Detect meat spoilage with your smartphone

New technology uses sensors within packaging to convey spoilage statistics to your smartphone within seconds
calendar icon 11 July 2018
clock icon 2 minute read

Researchers from the University of Texas, Austin, and Nanjing University, China, have developed highly-sensitive gas sensors that interact with smartphones through near-field communication – a technology that has allowed smartphones to perform sensory functions for the benefit of human health.

The gas sensor, a nanostructured conductive polymer-based technology, can detect extremely low levels of ammonia, putrescine and cadaverine – biogenic amines indicative of meat spoilage.

The near-field communication labelling technology allows this information to be delivered to a smartphone immediately upon requesting the information, allowing the consumer to determine whether the meat is safe to eat or not.

During the study, the meats were stored for 24 hours at 86 degrees Fahrenheit, and the researchers found that the gas sensors successfully detected significant amounts of biogenic amines.

It is hoped that this technology can provide consumers more confidence when purchasing meat products as to the quality and potential health concerns should that product be rancid or unsafe.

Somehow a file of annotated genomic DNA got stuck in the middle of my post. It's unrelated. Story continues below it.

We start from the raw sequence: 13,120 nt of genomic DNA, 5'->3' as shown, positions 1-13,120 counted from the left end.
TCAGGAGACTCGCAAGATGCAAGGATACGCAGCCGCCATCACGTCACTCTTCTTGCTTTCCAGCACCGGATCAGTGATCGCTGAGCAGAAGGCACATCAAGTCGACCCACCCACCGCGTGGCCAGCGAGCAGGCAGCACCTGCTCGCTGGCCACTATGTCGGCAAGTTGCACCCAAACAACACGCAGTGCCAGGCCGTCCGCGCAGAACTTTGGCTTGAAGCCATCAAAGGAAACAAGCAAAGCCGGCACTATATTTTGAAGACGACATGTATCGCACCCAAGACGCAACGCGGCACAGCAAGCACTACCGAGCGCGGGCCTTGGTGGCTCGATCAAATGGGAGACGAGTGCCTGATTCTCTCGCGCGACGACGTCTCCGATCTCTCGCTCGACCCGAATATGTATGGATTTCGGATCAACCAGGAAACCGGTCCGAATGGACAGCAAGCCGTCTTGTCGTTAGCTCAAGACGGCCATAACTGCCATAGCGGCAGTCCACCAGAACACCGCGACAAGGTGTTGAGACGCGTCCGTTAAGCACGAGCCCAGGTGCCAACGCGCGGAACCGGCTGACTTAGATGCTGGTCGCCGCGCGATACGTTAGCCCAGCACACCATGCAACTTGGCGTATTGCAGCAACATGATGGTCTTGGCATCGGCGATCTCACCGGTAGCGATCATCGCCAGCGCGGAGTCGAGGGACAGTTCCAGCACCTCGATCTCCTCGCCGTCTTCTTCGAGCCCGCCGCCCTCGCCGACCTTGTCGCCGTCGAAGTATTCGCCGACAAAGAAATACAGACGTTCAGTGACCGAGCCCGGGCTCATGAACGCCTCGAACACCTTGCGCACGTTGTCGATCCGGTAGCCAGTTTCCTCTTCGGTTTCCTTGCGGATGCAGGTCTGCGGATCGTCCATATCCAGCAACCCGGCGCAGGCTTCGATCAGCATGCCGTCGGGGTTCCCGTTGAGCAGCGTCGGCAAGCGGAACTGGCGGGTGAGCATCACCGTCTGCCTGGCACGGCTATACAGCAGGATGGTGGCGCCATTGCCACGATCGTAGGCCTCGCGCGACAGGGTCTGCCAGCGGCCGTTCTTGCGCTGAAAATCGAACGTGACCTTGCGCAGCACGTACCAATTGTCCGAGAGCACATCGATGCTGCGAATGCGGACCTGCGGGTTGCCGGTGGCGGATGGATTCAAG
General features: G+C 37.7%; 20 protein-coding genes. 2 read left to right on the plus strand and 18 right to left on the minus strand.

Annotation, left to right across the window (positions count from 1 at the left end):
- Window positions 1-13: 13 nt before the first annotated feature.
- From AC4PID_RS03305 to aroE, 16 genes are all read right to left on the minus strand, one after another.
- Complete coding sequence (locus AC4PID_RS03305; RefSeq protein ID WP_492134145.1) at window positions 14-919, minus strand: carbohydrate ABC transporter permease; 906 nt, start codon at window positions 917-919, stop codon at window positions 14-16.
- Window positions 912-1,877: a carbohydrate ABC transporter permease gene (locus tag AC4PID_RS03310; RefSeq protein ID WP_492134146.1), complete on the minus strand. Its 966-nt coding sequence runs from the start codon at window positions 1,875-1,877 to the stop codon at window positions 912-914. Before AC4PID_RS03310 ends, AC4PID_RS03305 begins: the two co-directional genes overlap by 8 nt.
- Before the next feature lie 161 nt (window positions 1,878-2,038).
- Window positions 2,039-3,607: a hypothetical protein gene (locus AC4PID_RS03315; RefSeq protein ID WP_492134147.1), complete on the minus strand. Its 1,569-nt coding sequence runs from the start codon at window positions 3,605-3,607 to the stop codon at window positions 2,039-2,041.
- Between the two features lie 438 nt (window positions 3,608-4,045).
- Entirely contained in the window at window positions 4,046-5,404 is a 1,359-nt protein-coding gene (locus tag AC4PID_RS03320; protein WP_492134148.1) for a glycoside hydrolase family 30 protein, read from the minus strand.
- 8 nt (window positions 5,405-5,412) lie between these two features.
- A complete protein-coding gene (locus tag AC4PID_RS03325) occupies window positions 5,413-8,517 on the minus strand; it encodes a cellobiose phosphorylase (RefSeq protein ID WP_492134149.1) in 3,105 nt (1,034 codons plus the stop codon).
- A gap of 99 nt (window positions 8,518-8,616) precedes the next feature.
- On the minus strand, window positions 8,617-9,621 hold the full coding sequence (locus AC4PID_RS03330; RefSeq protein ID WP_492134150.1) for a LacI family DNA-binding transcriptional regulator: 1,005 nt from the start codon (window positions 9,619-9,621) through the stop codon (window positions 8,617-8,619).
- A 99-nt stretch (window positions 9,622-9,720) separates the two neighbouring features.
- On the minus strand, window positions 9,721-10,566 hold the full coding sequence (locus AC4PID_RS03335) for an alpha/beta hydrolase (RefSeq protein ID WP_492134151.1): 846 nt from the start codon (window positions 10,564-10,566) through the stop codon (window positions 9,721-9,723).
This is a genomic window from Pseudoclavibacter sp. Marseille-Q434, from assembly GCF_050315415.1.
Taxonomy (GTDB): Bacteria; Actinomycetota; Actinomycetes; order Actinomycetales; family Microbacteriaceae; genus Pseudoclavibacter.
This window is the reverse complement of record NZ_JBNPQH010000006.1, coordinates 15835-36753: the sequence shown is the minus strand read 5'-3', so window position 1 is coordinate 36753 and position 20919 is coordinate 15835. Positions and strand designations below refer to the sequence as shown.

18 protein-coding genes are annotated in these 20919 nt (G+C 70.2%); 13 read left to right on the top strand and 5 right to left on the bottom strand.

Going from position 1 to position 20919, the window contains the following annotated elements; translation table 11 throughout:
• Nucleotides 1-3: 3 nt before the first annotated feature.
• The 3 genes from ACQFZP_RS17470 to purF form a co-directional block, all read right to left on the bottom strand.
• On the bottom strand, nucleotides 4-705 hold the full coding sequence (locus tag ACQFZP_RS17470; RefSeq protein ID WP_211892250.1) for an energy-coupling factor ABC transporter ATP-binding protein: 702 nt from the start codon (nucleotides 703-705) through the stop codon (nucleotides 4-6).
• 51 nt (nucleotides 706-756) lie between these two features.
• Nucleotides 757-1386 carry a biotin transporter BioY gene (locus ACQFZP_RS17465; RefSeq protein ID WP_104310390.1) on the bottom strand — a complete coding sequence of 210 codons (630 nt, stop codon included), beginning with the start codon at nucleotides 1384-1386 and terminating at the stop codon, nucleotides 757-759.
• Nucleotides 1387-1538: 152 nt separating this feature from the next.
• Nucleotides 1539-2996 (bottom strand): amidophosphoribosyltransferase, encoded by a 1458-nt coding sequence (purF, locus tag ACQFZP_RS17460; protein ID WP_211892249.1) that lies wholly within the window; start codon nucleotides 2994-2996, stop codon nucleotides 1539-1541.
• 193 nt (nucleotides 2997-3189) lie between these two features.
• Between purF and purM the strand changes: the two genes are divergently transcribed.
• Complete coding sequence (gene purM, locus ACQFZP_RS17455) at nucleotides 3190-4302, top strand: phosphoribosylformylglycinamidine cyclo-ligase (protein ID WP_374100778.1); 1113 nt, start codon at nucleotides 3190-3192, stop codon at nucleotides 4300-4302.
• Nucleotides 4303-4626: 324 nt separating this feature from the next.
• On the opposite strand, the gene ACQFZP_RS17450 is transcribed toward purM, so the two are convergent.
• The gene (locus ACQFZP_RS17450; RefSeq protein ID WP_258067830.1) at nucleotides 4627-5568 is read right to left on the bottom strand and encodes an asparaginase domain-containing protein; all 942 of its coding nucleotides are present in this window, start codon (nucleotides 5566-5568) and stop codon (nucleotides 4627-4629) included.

The study

Zhong Ma, Ping Chen, Wen Cheng, Kun Yan, Lijia Pan, Yi Shi, and Guihua Yu (2018). Highly Sensitive, Printable Nanostructured Conductive Polymer Wireless Sensor for Food Spoilage Detection. Nano Letters, 18 (7):4570-4575

Read the full abstract here

Emily Houghton

Editor, The Pig Site

Emily Houghton is a Zoology graduate from Cardiff University and was the editor of The Pig Site from October 2017 to May 2020. Emily has worked in livestock husbandry, and has written, conducted and assisted with research projects regarding the synthesis of welfare and productivity of free-range food species.

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